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SAPP play up Sabah autonomy war cry

Its president Yong Teck Lee says the time has
come for Sabahans to take full control of
their state from Putrajaya.
KOTA KINABALU: Former chief minister Yong Teck Lee wants Sabahans to give him a chance to bring back genuine political autonomy to the state.

The local opposition kingpin said his Sabah Progressive Party (SAPP) is committed to fighting for the state rights and would do everything in its power to end Putrajaya’s control of the state and its people.

He told a packed political gathering at a city restaurant last night that the current Barisan Nasional (BN) rule was a form of federal-state collusion that was exploiting the state’s rich natural
and human resources.

“Sabah under BN rule today is not a state-federal cooperation but a state-federal collusion,” he said.

But the SAPP leader had no words of praise for opposition coalition Pakatan Rakyat either.

“It will still be the same. We reject this set up. Therefore, we want genuine kerjasama. Please don’t think that they will give us autonomy as a matter of charity, but (will do so) only because they have to,” he said.

He conceded that currently SAPP was facing a dilemma of having to face two different schools of thought, with one group determined to support a local party like SAPP, and the other calling it a ‘mosquito party’ that cannot do much even if it wins in the coming general election.

Yong did not provide any argument to counter the latter view and only said: “This is the dilemma that we have to overcome, and this is where our sun will rise and shine. I put this to you, that you can do something to overcome this dilemma.”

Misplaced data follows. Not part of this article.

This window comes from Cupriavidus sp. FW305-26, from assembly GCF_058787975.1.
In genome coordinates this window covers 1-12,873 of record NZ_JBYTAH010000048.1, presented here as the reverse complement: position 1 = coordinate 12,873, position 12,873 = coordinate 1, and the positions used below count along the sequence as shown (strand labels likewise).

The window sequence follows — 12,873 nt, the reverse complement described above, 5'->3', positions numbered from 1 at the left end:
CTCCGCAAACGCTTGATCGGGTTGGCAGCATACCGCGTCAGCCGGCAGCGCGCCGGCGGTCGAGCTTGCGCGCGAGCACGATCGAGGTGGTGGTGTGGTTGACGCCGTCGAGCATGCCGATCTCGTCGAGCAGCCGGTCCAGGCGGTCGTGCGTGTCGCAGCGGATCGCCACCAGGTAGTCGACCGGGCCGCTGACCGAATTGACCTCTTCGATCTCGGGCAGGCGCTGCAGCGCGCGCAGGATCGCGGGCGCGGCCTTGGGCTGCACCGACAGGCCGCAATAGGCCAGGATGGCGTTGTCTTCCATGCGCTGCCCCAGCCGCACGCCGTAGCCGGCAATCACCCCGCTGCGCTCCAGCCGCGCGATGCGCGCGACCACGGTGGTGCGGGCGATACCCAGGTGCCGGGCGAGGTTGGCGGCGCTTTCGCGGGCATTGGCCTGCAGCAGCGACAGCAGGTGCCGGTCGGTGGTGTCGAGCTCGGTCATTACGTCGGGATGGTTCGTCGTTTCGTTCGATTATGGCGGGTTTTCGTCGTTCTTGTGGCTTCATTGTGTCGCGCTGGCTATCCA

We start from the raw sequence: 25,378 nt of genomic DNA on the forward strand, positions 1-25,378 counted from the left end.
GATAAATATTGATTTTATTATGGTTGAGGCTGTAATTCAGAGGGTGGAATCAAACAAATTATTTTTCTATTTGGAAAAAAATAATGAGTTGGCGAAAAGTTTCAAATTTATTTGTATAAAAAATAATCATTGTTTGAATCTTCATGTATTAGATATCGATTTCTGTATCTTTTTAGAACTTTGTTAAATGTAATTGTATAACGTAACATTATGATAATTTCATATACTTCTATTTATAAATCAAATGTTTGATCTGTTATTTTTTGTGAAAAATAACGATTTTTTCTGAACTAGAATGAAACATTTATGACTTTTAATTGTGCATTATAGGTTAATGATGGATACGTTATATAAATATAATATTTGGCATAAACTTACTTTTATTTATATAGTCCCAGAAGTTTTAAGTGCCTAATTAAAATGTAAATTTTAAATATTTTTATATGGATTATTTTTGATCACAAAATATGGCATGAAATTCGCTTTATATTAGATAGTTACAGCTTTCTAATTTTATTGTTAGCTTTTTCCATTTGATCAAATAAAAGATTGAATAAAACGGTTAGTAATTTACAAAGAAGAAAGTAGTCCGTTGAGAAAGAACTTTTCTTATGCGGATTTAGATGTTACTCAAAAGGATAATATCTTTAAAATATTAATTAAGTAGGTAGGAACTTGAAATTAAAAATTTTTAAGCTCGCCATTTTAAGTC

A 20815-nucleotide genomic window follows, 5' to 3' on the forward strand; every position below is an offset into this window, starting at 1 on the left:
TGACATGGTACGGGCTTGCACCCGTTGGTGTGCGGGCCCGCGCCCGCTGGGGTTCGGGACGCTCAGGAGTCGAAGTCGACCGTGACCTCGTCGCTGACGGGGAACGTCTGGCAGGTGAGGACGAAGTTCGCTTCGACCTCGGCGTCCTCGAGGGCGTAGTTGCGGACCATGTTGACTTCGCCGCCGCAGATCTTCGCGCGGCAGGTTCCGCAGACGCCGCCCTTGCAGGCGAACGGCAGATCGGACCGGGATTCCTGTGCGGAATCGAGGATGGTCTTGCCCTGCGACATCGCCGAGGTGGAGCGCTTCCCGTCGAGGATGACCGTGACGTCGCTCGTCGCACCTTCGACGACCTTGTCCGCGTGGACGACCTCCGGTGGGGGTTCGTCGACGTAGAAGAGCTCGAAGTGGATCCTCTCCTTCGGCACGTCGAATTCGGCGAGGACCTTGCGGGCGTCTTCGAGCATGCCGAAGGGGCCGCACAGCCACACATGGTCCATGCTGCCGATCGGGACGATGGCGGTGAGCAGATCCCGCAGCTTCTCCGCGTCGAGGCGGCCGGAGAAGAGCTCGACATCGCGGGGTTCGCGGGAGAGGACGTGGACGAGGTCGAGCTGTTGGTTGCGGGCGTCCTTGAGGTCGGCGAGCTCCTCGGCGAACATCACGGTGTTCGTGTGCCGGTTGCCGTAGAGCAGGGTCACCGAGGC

He said Sabahans must start believing themselves capable of governing their own state.

He cited the examples of Brunei and Singapore who despite their small size and not joining the Federation of Malaysia in 1963, are now clearly better off than Sabah and Sarawak who joined.

“Back in 1963, Sabah, Sarawak and Singapore joined Malaya to form the Federation of Malaysia as, the British was saying that if you don’t join Malaya, you will not be able to administer (your own state).

“From that time, it has been implanted in the mind of Sabahans that we cannot…that we must follow (Kuala Lumpur), from London to Kuala Lumpur we will follow. That was 1963.

“But, Brunei did not join and Singapore pulled out two years later. Lee Kuan Yew came to Sabah to persuade our leaders to join Malaysia. But after we joined Malaysia, he left without even saying good bye to us.

“Today, in Asia, which are the two smallest nations? None other than Brunei and Singapore and they are also the richest. Their currencies are also the strongest,” he said.

Time for change

Yong  pointed out that Sabah which is still rich in natural resources like oil and gas, was once the richest state in Malaysia but now the poorest state.

“How could this be possible when Sabah is an oil and gas producing state? We should be better off today especially when the global oil price goes up, instead of becoming poorer.

“Hence, we must first convince ourselves that change must start with us. All the problems like poverty, land issue etc can be resolved. We must not be looked down upon by others.

Borrowing from US President Barack Obama’s election winning catchprase of ‘Yes, We Can’ he said: “That’s why we come up with the slogan of SAPP Boleh! and the young people of Sabah Boleh!

“This is how we change our negative mindset to positive mindset from cannot win, win also no point, to we can win and we can govern,” he elaborated.

Yong, who has had his fair share of criticism for helping BN and Umno come to power in 1994 after he quit PBS and formed his own party, said that the time is right time now for change.

The SAPP leader also said that the party had prepared a second echelon of leaders to take over and lead the party.

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